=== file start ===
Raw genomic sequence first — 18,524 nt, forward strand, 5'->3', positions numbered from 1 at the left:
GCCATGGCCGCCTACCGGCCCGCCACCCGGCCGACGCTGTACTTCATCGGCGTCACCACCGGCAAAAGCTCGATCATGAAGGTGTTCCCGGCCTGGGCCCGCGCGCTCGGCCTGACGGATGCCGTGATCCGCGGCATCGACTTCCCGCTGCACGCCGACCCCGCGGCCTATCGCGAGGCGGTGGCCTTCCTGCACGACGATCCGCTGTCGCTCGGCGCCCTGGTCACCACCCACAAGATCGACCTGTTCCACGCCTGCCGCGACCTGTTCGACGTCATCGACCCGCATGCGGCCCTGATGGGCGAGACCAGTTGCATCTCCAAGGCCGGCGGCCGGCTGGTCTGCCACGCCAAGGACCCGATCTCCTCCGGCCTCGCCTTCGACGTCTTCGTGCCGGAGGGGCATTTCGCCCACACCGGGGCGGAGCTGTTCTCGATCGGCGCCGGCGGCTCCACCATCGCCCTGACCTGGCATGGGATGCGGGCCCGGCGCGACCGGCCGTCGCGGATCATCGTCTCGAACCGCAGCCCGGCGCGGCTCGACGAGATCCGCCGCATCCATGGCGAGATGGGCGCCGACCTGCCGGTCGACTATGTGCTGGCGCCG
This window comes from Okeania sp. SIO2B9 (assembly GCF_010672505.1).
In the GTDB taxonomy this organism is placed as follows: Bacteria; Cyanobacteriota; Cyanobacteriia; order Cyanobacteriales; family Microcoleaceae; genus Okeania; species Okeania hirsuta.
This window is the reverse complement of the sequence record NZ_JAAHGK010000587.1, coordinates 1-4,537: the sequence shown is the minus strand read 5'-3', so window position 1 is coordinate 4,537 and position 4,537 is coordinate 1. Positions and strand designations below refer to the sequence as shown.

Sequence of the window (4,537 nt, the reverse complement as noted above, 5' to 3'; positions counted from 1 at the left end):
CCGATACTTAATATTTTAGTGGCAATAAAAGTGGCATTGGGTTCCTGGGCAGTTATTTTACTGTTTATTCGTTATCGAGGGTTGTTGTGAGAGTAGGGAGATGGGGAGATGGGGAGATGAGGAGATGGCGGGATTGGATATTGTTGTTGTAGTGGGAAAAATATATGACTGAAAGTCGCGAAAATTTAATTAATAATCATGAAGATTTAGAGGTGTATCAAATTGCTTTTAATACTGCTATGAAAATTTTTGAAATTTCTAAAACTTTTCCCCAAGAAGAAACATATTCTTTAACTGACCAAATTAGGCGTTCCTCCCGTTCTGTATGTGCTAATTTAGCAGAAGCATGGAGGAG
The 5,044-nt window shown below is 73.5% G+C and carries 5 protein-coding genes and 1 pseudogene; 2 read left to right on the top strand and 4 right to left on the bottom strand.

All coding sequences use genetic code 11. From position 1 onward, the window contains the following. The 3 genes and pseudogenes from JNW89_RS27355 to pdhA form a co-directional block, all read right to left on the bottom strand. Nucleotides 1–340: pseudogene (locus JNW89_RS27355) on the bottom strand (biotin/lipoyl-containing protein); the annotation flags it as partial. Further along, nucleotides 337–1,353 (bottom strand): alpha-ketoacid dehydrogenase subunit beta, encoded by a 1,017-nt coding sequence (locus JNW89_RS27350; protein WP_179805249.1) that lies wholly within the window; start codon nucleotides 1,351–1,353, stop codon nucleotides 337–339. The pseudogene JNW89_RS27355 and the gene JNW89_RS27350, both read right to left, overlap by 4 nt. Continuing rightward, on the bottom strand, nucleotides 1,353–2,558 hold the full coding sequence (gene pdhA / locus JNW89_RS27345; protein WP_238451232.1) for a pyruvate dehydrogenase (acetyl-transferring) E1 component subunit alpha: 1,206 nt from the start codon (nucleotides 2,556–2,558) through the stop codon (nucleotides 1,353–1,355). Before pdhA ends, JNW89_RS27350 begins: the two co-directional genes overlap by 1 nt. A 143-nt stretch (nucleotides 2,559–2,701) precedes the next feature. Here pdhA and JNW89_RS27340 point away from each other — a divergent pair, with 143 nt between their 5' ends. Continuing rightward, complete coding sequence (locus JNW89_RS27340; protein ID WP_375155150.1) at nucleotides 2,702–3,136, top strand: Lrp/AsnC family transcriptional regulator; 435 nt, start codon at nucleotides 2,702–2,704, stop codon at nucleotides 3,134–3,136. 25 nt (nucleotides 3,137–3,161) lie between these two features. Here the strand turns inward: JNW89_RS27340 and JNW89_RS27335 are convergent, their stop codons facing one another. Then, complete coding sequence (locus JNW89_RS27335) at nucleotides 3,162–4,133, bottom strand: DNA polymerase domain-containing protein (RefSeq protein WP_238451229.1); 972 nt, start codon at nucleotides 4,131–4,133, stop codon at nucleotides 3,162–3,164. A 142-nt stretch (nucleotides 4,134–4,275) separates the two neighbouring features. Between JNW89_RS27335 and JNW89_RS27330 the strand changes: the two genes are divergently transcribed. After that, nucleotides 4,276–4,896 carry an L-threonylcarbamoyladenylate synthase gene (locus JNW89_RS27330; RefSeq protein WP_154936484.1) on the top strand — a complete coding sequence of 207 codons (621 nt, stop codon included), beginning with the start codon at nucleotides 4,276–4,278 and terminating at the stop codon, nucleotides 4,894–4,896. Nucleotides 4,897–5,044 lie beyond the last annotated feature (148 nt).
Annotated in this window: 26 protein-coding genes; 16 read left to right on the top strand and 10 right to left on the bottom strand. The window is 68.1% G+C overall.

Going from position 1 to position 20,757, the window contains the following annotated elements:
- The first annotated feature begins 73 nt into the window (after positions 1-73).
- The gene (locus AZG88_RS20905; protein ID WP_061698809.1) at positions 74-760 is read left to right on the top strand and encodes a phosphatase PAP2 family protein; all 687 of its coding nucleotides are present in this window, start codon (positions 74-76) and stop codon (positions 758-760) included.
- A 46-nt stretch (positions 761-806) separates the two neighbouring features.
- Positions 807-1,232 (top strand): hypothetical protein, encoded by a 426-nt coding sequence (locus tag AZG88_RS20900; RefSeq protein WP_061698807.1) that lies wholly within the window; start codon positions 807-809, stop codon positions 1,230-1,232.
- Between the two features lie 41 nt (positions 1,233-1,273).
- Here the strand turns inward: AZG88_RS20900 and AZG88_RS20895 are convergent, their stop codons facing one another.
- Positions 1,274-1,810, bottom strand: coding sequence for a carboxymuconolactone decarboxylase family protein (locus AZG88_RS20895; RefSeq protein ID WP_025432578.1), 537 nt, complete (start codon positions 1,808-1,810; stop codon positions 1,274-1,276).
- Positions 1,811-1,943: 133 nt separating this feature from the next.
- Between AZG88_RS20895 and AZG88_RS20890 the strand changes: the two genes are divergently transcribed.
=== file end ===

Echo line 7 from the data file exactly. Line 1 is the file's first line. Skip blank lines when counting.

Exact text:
CCGATACTTAATATTTTAGTGGCAATAAAAGTGGCATTGGGTTCCTGGGCAGTTATTTTACTGTTTATTCGTTATCGAGGGTTGTTGTGAGAGTAGGGAGATGGGGAGATGGGGAGATGAGGAGATGGCGGGATTGGATATTGTTGTTGTAGTGGGAAAAATATATGACTGAAAGTCGCGAAAATTTAATTAATAATCATGAAGATTTAGAGGTGTATCAAATTGCTTTTAATACTGCTATGAAAATTTTTGAAATTTCTAAAACTTTTCCCCAAGAAGAAACATATTCTTTAACTGACCAAATTAGGCGTTCCTCCCGTTCTGTATGTGCTAATTTAGCAGAAGCATGGAGGAG